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UBC Theses and Dissertations

Energy prediction for I/O intensive workflow applications Yang, Hao


As workflow-based data-intensive applications have become increasingly popular, the lack of support tools to aid resource provisioning decisions, to estimate the energy cost of running such applications, or simply to support configuration choices has become increasingly evident. The goal of this thesis is to design techniques and tools to predict the energy consumption of these workflow-based applications, evaluate different optimization techniques from an energy perspective, and explore energy/performance tradeoffs. This thesis proposes a methodology to predict the energy consumption for workflow applications. More concretely, it makes three key contributions: First, it proposes a simple analytical energy consumption model that enables adequately accurate energy consumption predictions. This makes it possible not only to estimate energy consumption but also to reason about the relative benefits different system configuration and provisioning decisions offer. Second, an empirical evaluation of energy consumption is carried out using synthetic benchmarks and real workflow applications. This evaluation quantifies the energy savings of performance optimizations for the distributed storage system as well as the energy and performance impact of power-centric tuning techniques. Third, it demonstrates the predictor’s ability to expose energy performance tradeoffs for the synthetic benchmarks and workflow applications by evaluating the accuracy of the energy consumption predictions. Overall, the prediction obtained an average accuracy of more than 85% and a median of 90% across different scenarios, while using less than 200x less resources than running than actual applications.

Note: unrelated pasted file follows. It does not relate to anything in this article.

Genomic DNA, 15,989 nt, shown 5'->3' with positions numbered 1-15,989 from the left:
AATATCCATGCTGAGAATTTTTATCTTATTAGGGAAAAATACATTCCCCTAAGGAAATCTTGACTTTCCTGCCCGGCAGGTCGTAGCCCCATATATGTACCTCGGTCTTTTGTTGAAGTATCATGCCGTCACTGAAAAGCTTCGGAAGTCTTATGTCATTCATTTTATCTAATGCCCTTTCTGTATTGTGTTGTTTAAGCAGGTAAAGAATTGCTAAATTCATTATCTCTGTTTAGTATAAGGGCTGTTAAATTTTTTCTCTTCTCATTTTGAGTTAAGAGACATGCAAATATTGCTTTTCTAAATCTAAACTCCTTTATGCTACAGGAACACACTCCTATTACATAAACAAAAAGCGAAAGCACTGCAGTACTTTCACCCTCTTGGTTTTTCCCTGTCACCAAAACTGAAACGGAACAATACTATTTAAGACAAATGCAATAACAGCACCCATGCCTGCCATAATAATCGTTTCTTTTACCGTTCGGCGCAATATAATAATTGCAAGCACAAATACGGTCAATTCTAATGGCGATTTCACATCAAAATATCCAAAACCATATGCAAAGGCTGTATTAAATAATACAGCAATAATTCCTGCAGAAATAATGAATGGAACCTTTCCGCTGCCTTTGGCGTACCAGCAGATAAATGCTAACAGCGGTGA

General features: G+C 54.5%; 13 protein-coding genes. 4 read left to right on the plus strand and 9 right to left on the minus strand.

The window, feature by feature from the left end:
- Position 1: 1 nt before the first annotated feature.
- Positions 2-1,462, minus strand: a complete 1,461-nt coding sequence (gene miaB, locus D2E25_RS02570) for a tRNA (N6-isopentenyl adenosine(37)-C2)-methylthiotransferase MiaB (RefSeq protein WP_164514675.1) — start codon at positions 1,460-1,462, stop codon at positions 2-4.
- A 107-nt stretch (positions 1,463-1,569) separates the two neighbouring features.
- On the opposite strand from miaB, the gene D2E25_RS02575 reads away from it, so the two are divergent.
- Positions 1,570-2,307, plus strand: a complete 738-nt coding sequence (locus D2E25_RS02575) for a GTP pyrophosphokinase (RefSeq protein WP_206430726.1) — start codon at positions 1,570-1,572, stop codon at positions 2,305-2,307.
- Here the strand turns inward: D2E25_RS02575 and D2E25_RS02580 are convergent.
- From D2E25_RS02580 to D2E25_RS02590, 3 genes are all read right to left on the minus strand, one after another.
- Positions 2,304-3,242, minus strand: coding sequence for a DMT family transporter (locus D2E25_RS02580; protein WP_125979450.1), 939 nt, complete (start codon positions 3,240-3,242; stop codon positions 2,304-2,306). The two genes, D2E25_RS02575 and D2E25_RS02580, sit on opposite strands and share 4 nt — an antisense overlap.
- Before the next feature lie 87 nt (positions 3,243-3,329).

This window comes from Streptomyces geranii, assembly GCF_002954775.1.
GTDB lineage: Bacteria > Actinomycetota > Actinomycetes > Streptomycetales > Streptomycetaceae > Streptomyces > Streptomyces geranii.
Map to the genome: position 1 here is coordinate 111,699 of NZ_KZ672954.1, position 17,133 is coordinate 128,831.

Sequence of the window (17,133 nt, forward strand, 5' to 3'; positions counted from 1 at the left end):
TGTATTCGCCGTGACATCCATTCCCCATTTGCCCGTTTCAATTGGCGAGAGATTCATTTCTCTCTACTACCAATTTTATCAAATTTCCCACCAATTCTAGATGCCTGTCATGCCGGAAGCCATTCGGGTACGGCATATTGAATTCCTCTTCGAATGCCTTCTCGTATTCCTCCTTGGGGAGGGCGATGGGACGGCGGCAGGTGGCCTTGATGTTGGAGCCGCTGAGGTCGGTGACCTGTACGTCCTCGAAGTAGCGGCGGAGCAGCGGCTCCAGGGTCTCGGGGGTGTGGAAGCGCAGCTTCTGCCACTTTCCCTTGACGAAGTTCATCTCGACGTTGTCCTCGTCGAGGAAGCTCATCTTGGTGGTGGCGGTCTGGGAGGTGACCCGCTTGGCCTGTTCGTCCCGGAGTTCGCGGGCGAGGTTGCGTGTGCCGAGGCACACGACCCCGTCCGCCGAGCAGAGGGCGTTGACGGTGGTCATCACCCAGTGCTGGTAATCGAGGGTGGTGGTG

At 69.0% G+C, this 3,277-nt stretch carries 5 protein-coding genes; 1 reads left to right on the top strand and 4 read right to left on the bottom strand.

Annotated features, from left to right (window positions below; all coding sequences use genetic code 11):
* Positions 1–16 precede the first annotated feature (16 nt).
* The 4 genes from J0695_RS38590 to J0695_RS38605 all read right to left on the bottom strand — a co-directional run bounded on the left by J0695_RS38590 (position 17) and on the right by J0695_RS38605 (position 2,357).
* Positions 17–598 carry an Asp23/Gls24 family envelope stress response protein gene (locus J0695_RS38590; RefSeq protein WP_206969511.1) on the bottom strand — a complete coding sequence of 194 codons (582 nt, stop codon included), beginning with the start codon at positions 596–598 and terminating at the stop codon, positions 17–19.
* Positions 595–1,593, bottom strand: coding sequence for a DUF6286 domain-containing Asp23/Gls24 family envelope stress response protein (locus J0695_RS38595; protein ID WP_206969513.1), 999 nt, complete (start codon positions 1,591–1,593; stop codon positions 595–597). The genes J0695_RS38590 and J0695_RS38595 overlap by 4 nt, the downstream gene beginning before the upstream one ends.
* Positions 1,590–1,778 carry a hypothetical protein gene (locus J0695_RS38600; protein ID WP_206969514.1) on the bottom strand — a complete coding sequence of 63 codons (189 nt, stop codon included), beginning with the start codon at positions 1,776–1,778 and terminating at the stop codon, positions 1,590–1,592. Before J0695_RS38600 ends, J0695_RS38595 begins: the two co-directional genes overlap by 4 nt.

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Attribution-NonCommercial-NoDerivs 2.5 Canada